I said to myself ‘Brigitte, if you don’t do something about this now you are going to die – you are going to die’. I was allowing my own life force to possibly take my life away. It is enough fighting, struggle and tears, this is a divine sign, it’s your time now’. At that moment I decided that I would have the hysterectomy.
Herein, the story of surrendering begins again. I took myself by the hand and ever so gently began to guide myself towards letting go of everything; my old stories of suffering, not trusting myself, not feeling good enough to speak up, taking care of everybody else before myself and that I wasn’t good enough or worthy enough. It was time to reclaim the knowledge of what was good for me.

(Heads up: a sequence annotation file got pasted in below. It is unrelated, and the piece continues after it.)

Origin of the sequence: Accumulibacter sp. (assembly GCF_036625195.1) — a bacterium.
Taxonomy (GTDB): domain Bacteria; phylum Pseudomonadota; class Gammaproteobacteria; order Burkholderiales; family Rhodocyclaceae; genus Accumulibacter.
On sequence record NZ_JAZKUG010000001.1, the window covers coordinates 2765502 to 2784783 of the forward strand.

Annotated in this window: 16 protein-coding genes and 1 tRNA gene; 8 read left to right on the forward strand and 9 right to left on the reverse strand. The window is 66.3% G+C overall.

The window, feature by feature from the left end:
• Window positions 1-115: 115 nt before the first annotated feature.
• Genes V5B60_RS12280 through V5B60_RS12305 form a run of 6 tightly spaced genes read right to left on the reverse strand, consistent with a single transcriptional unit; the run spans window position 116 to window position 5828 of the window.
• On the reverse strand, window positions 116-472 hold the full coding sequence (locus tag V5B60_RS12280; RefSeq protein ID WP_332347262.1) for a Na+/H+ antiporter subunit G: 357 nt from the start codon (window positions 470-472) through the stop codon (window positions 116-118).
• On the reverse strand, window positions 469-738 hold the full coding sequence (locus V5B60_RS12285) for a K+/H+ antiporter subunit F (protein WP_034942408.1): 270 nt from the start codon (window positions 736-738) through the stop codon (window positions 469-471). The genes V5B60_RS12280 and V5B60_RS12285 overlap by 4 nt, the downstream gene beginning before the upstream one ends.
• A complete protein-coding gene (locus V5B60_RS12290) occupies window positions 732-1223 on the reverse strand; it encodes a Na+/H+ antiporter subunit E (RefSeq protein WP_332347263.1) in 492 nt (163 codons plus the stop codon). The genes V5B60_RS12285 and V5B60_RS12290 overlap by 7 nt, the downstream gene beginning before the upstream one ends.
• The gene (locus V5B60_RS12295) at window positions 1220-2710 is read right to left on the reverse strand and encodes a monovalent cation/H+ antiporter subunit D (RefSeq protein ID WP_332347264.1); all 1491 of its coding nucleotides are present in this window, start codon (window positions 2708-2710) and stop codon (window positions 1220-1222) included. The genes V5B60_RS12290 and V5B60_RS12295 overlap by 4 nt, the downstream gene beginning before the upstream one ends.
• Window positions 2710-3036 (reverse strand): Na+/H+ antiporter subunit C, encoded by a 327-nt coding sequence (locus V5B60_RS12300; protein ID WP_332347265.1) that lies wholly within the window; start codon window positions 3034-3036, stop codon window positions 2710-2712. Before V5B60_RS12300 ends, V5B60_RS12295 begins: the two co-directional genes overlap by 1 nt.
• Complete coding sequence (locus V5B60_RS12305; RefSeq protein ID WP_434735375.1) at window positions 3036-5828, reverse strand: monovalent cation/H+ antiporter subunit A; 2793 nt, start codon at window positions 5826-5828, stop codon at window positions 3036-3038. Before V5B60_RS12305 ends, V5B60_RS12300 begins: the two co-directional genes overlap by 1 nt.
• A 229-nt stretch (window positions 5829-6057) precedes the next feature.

By letting go of total control, my surgery happened in a matter of weeks. Again, it was as if the universe was just waiting for me to find my way to the right time. With the support of my healing reiki, therapy, family and beloved friends I found my way through my decision with more ease.
I remember the day of my surgery clearly. My husband David was with me, so attentive even though I could feel his worry. It was palpable. His life partner, the love of his life, was undergoing major surgery and his last experience had been holding our newborn after I had suffered a life threatening haemorrhage. It was so hard to see his concern and worry but I could not hold this burden for him. It was my time to surrender to things I could not control and focus on me and this new journey I was about to embark on in my life.